Thursday, February 12, 2015

Ben Graham quote

Timeless thoughts from a 1959 speech, much of which probably could be said today as well:
Speculative Excesses in the Current Market
In this connection, I arrive finally at a “law” about human nature that cannot be repealed and it is unlikely to be modified to any great extent. This law says that people without experience or superior abilities may make a lot of money fast in the stock market, but most cannot keep what they make, and most of them will end up as net losers. (This is true even though the long-term trend of stock prices has been definitely upward.) 
This is a particular application of a much wider natural law which may be stated simply as: “There is no such thing as a free lunch,” for those too young to remember, was offered in the good old days to patrons of the corner saloon. 
The stock market has undoubtedly reached a stage where there are many people interested in free lunches. The extraordinary price levels of stock of rather new companies in the electronics and similar fields, the spate of new common-stock offerings of small enterprises at prices twenty five or more times their average earnings and three times their net worth (with immediate price advances upon issuance), the completely unwarranted price discrepancies indicate reckless elements in the present stock market picture which foretell serious trouble ahead, if past experience means anything at all.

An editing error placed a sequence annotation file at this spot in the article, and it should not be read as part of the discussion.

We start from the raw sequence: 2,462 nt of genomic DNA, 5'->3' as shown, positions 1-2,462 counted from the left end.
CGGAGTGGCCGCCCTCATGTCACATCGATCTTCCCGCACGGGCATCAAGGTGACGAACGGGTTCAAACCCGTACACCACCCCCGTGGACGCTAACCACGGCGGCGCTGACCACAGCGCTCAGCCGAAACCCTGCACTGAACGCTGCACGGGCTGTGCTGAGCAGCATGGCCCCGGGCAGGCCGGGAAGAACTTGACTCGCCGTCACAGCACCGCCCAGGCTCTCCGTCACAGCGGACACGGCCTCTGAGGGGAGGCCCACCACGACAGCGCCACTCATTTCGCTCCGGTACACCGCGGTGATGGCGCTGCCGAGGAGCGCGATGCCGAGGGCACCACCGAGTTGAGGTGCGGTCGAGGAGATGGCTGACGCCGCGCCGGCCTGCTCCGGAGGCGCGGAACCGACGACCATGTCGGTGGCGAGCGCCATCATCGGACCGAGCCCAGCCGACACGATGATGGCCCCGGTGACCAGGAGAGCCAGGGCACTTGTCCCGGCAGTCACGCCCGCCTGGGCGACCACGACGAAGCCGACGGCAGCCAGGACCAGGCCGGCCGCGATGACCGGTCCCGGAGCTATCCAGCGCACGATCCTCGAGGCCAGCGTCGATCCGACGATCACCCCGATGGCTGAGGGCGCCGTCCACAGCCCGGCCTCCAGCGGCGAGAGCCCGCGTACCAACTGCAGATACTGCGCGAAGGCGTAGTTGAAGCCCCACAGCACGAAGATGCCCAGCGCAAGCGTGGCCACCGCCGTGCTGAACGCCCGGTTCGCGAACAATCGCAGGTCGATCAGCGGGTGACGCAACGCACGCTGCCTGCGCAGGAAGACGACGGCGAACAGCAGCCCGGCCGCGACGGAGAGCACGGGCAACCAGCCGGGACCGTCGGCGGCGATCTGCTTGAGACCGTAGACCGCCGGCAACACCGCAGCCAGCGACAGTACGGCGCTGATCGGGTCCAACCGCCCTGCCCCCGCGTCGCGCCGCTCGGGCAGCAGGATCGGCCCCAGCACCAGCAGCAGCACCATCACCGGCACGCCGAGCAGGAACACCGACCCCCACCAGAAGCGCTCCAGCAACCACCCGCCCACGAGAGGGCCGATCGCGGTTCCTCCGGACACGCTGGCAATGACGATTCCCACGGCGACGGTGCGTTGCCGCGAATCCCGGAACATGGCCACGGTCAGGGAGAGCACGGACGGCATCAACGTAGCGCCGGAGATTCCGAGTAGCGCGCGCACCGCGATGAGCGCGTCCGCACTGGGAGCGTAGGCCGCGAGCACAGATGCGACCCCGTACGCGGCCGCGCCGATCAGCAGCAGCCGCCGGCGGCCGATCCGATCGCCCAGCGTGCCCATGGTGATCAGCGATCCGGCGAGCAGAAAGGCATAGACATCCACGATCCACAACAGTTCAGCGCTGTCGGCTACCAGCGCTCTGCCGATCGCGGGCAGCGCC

Let me conclude with one of my favorite clichés – the French saying: “The more it changes the more it’s the same thing.” I have always thought this motto applied to the stock market better than anywhere else. Now the really important part of this proverb is the phrase “the more it changes.” The economic world has changed radically and it will change even more. Most people think now that the essential nature of the stock market has been undergoing a corresponding change. But if my cliché is sound – and a cliché’s only excuse, I suppose, is that it is sound – then the stock market will continue to be essentially what it always was in the past – a place where a big bull market is inevitably followed by a big bear market. In other words, a place where today’s free lunches are paid for doubly tomorrow. In the light of experience, I think the present level of the stock market is an extremely dangerous one.

[H/T James]